City and officer were properly held liable for $250,000 for making an arrest of a man in a washroom for "lewd conduct" without probable cause. Arrestee's conduct fell short of giving a reasonable officer grounds for an arrest, and damages were not grossly excessive, based in part on arrestee's mistaken impression that he faced sex offender registration if convicted of the offense. Fonseca v. City of Long Beach, #00-56714, 33 Fed. Appx. 846 (9th Cir. 2002). [2002 LR Aug]
Jury properly awarded compensatory damages of $15,184 and punitive damages of $37,916 to bystander documenting police conduct at event who claimed that an officer assaulted him and tackled him to the ground while he had his hands up in the air. Defendant officer was not unfairly prejudiced by the admission of evidence concerning the conduct of other officers present on the occasion. Cummings v. Libby, 176 F. Supp. 2d 26 (D. Maine 2001). [2002 LR May]
Damage award of $3.5 million in non-economic damages to an arrestee who suffered the loss of one eye and an impairment to his left hand in an alleged assault by police officers was excessive under both federal and Maryland state law. Punitive damage awards of $150,000 each against two officers and $100,000 against a third were also excessive. Court orders reduction of non-economic compensatory damages to $1.25 million and of punitive damages to $50,000 each against two offices and $35,000 against a third, or, in the alternative, a new trial on damages. McCollum v. McDaniel, 136 F. Supp. 2d 172 (D. Md. 2001). [N/R]
345:133 Married couple who triggered alarm when they entered lit, apparently open convenience store were properly awarded damages for false arrest and assault based on deputies treatment of them after arriving on the scene and finding no evidence of crime; deputy used excessive force against wife by spraying her twice in the face with "OC" spray at close range; appeals court reduces damages awarded as excessive. Park v. Shiflett, No. 00-1809, 250 F.3d 843 (4th Cir. 2001).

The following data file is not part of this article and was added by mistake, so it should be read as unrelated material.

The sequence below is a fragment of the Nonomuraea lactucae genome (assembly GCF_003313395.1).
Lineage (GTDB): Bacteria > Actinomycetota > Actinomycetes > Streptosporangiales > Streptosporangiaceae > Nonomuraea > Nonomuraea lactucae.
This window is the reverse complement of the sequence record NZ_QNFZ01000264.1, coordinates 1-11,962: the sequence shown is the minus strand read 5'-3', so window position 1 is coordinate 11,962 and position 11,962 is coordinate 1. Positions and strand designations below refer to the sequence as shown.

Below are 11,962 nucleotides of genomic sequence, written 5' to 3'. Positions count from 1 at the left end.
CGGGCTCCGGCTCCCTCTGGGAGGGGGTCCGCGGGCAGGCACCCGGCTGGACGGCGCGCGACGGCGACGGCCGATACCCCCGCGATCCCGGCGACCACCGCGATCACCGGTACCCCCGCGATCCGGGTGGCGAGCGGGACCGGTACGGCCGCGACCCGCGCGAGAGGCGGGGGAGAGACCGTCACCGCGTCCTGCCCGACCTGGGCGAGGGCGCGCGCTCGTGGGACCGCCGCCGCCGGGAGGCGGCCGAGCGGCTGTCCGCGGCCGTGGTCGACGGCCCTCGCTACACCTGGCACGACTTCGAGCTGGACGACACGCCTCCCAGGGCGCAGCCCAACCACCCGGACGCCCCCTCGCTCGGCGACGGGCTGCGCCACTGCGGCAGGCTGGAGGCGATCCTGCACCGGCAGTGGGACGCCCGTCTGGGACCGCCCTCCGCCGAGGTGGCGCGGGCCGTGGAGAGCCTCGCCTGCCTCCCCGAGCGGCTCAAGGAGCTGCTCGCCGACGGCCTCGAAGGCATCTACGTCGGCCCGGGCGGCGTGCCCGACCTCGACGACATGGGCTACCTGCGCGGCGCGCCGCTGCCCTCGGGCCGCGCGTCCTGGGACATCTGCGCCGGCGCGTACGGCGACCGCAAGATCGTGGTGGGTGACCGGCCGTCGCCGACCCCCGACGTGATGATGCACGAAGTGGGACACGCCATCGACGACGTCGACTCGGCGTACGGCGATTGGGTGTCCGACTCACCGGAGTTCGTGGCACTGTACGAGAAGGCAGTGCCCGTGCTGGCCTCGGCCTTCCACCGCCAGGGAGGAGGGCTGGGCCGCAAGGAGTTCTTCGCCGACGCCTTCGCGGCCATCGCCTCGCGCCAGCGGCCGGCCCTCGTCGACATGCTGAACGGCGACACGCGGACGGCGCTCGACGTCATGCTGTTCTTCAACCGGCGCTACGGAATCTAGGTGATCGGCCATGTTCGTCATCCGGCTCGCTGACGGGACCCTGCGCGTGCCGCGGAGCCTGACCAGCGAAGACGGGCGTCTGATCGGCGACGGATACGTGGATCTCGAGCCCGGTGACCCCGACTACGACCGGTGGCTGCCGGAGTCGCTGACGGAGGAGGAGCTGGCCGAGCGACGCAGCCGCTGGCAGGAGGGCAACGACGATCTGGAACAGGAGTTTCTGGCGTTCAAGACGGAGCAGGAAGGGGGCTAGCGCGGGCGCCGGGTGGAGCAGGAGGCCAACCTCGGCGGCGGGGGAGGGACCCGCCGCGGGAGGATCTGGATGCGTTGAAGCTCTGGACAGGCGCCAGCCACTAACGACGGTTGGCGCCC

344:118 Jury award in shooting by off-duty officer reduced from $29 million to $3.095 million; city's "bad- faith" failure to make payments under structured settlement results in court order accelerating payment of entire amount. Summerville v. City of New York, 723 N.Y.S.2d 208 (A.D. 2001).
342:90 County sheriff had a duty to protect cross- dressing rape victim against threats by her assailants that they would kill her if she reported the crime; sheriff's "demeaning" and "accusatory" statements to victim during interview were "outrageous" as a matter of law; Nebraska Supreme Court rules that mother of murdered rape victim must be awarded full $80,000 for decedent's pain and suffering, as well as some amount for loss of companionship and orders further proceedings on emotional distress claim based on sheriff's conduct. Brandon v. County of Richardson, #S-00-022, 624 N.W.2d 604 (Neb. 2001).
342:84 Man who suffered permanent brain damage after an assault by police officers was properly awarded $700,000 for past and future pain and suffering, but was also properly denied any award for lost earnings when he was unemployed at the time of the incident and receiving "social security benefits," according to his own testimony. Ramirez v. City of New York, 719 N.Y.S.2d 289 (A.D. 2001).
344:118 N.Y. court finds that $150,000, rather than $500,000 award by jury, was the maximum permissible award for past pain and suffering for plaintiff in false arrest lawsuit who suffered a torn rotator cuff but was able to work without corrective surgery and control his pain with aspirin. Hafner v. County of Onondaga, 723 N.Y.S.2d 574 (A.D. 2000).